What are Perennial and Annual grasses?
One of the differences between types of pasture grasses is in the survival strategy they have adopted to get them through dry spells, droughts, and the annual cycle of seasons. Two of the terms you will hear in regard to grasses are those which are termed perennial and those which are termed annual.
These terms – perennial and annual – refer to fundamentally different ways grasses have evolved to survive. Not all grasses are the same as each other and the differences between the ways they survive can become a factor in what type of pasture you want for your grazing operation.
Perennials grasses thrive when weather conditions are right for them to grow, use sunlight and access water and nutrients in the soil. When the conditions become unfavourable for further growth, the perennial grass stops growing and browns off. But, importantly, it doesn’t actually die.
Instead of dying, it goes into a dormant phase and waits for conditions to come right again. This dormancy is the plant equivalent of an animal that goes into hibernation for the winter. All body processes slow down to the minimum. It might look dried off and dead but it is not dead. It is waiting quietly for conditions to come right again.
As soon as conditions are right again, perennials quickly ‘wake up’ and start growing. This means that there is almost no time lag between a rainfall event and the renewed growth of perennials.
Although perennial grasses produce some seeds, their production of seeds is not abundant.
As with perennials, annual grasses thrive when conditions are right. They have to use sunlight and access water and nutrients in the soil. But they have a limited lifespan. The difference for annual grasses is when conditions become unfavourable, they don’t just go into a dormancy period, they actually die. No matter how good the conditions might become in the future, they simply do not come to life again.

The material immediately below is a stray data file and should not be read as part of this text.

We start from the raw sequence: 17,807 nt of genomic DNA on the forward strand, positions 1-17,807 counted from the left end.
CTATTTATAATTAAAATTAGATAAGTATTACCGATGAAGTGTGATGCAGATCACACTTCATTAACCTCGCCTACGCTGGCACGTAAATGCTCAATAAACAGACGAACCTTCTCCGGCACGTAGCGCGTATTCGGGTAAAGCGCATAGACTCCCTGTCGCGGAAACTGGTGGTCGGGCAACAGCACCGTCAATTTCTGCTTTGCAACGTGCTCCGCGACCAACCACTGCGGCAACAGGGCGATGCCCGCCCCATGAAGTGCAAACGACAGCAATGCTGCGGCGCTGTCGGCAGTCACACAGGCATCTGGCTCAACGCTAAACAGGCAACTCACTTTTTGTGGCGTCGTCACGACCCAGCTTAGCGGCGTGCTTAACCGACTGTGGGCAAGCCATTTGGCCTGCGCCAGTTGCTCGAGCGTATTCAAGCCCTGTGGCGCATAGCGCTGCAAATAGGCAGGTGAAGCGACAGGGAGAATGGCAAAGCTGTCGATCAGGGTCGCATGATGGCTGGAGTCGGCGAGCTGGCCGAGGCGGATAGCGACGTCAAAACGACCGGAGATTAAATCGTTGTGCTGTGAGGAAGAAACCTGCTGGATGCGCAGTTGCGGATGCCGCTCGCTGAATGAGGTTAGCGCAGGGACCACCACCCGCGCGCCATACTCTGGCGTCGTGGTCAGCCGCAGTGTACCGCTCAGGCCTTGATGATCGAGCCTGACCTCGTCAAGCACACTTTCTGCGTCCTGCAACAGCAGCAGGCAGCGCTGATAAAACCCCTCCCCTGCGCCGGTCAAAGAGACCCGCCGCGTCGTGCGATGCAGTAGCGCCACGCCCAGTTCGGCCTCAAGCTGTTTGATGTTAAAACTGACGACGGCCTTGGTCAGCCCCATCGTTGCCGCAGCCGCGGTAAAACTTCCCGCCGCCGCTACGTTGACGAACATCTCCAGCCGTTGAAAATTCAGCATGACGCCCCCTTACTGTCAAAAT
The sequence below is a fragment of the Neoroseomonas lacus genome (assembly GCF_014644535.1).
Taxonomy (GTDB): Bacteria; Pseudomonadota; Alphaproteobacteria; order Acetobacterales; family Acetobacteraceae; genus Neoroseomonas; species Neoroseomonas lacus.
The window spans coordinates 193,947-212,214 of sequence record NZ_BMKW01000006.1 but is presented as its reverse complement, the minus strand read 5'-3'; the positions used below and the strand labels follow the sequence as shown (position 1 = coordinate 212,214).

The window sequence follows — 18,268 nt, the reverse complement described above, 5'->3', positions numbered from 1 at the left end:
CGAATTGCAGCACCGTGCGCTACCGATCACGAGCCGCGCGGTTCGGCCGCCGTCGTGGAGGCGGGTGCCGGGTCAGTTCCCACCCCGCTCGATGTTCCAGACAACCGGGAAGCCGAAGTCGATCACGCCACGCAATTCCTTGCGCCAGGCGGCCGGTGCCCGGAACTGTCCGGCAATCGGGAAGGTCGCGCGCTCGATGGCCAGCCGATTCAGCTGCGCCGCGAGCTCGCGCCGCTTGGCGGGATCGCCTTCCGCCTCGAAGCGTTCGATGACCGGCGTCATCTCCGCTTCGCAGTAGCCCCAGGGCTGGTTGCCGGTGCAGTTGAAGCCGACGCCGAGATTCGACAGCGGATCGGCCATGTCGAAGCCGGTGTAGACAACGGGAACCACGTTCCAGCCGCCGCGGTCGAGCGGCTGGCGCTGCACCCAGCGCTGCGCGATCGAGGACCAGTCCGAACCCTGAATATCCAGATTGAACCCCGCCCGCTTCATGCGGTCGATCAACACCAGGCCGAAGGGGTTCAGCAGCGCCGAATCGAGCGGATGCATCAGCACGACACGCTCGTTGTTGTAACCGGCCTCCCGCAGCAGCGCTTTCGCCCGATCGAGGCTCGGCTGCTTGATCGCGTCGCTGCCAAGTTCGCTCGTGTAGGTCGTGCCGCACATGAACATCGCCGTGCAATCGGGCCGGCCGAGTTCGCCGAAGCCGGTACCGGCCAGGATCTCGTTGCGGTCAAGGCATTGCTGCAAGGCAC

The survival mechanism of the annual grasses is based around the abundant production of seeds during their lifetime. Although the farmed varieties of wheat we see today are highly domesticated to optimise their seed production, a modern wheat plant is an everyday example of a grass that depends on seeds to ensure its long-term survival. Other cereal crops like barley, rye and rice are also examples of a survival strategy based around seeds. There are many other seed-producing grasses like this that are used in pasture.
Although the annual grass dies when conditions turn against it, it has left seeds that fall in the mulch and soil where the parent plant once grew. These seeds are hardened little packages of genetic information and energy that are waiting for conditions to be right before they germinate.
Time lag of response
Due to the fact that a perennial grass is only dormant – not dead – it will quickly turn green and start using the sun’s energy to create pasture as soon as rain comes.
Due to the fact that the seeds from an annual grass have to germinate, and then the new plant has to grow, there is a greater time lag between a rainfall event and pasture availability of annual grasses.
The difference in the response time creates an advantage to the livestock owner in having perennials grasses because they get a ‘head start’ in feed production over the annuals.